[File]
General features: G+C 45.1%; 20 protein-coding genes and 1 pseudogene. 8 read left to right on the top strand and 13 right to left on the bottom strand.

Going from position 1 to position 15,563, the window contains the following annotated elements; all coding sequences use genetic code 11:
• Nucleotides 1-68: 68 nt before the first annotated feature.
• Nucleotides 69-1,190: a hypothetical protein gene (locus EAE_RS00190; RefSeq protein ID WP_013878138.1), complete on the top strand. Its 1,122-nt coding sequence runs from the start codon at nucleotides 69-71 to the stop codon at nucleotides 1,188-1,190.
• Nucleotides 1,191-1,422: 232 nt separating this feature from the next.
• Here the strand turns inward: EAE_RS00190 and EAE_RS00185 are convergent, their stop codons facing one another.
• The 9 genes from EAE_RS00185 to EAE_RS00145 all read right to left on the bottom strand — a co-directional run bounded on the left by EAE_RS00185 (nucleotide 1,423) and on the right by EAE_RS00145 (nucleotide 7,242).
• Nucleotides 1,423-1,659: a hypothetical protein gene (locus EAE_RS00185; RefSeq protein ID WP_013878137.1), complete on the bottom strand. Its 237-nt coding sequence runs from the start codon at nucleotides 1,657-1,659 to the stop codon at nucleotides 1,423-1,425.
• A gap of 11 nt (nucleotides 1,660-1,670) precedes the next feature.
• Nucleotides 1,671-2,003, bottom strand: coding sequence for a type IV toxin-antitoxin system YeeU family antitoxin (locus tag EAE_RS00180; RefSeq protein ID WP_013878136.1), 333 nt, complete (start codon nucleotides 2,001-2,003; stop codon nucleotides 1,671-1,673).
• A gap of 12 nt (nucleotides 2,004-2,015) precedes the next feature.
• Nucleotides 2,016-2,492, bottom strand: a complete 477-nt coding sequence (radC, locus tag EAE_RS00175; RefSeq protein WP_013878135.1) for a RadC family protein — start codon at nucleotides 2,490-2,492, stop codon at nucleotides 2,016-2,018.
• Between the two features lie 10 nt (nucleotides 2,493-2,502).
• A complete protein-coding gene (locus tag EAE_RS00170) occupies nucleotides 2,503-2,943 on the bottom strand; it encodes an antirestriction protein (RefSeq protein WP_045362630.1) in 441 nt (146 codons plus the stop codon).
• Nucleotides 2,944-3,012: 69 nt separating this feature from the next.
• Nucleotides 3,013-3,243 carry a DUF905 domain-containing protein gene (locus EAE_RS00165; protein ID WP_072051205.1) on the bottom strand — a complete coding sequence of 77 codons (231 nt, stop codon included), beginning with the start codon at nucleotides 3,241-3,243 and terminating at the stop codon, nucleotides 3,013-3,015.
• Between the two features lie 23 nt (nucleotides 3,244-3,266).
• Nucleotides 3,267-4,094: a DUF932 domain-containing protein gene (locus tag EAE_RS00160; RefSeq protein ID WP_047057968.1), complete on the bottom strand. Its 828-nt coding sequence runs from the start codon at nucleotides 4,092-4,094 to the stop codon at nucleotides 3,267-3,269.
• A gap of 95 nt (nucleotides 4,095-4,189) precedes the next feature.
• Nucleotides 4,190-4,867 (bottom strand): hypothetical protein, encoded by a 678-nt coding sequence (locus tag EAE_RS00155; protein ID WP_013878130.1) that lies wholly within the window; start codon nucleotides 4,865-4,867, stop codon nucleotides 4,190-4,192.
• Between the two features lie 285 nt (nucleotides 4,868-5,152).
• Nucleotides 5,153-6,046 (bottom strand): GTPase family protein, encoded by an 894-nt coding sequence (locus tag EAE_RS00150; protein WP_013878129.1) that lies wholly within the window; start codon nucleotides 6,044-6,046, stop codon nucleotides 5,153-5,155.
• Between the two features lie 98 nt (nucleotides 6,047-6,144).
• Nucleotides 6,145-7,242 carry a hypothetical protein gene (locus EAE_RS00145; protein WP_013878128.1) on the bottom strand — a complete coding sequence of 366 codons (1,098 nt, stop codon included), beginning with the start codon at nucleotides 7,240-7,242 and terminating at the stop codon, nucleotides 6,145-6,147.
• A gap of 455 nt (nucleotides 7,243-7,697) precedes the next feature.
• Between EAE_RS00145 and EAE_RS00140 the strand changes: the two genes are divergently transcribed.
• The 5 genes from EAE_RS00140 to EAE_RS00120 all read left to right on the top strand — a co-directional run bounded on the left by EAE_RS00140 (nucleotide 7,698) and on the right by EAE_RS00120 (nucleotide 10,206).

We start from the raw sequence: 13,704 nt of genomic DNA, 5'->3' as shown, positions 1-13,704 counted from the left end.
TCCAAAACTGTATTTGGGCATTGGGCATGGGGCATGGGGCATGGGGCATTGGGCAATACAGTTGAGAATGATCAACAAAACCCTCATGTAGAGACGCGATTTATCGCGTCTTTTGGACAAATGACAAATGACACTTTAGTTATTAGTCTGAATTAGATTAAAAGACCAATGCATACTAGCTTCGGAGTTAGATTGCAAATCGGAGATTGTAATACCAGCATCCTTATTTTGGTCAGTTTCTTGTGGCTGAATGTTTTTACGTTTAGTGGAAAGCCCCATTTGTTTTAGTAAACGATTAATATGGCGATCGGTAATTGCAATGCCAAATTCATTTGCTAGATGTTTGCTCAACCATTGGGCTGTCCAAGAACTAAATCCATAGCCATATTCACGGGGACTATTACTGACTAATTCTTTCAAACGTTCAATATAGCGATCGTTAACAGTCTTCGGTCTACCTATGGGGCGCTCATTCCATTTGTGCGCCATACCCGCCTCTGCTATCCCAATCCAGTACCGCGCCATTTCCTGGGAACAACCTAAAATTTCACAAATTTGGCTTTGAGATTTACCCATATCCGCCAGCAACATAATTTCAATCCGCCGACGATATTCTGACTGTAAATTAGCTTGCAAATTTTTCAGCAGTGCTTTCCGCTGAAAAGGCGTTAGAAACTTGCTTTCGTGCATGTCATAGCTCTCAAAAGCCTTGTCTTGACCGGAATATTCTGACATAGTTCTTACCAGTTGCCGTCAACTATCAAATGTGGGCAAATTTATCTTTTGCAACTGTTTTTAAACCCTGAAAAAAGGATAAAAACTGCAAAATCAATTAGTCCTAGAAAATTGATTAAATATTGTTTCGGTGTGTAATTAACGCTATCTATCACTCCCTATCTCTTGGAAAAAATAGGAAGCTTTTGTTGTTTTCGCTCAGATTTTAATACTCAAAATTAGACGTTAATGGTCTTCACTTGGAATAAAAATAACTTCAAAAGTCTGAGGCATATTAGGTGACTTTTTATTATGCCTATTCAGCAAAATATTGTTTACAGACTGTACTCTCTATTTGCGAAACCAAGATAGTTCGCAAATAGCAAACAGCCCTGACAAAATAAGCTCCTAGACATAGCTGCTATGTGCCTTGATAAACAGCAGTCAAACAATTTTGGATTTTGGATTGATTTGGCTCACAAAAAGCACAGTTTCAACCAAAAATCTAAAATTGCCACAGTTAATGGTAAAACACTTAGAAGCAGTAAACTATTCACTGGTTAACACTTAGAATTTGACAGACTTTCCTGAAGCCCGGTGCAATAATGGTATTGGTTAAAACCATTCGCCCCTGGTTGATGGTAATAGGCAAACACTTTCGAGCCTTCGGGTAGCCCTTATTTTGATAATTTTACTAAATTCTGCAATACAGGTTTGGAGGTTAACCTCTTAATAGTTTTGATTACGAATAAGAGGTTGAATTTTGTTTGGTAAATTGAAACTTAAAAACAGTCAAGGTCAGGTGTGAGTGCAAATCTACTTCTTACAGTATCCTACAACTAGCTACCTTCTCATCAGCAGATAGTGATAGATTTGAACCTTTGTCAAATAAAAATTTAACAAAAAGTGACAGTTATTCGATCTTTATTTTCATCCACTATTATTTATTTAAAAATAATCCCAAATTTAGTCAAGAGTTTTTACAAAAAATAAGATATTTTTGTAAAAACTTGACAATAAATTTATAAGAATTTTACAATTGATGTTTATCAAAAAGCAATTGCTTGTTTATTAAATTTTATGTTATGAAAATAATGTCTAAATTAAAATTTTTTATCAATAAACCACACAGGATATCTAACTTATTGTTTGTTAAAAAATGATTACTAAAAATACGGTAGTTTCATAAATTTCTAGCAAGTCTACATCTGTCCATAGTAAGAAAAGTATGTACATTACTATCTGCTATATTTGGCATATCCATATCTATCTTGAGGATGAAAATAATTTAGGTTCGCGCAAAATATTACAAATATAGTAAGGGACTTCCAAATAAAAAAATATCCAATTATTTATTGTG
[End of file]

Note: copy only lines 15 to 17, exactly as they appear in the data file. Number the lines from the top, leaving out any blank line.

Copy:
• Nucleotides 2,944-3,012: 69 nt separating this feature from the next.
• Nucleotides 3,013-3,243 carry a DUF905 domain-containing protein gene (locus EAE_RS00165; protein ID WP_072051205.1) on the bottom strand — a complete coding sequence of 77 codons (231 nt, stop codon included), beginning with the start codon at nucleotides 3,241-3,243 and terminating at the stop codon, nucleotides 3,013-3,015.
• Between the two features lie 23 nt (nucleotides 3,244-3,266).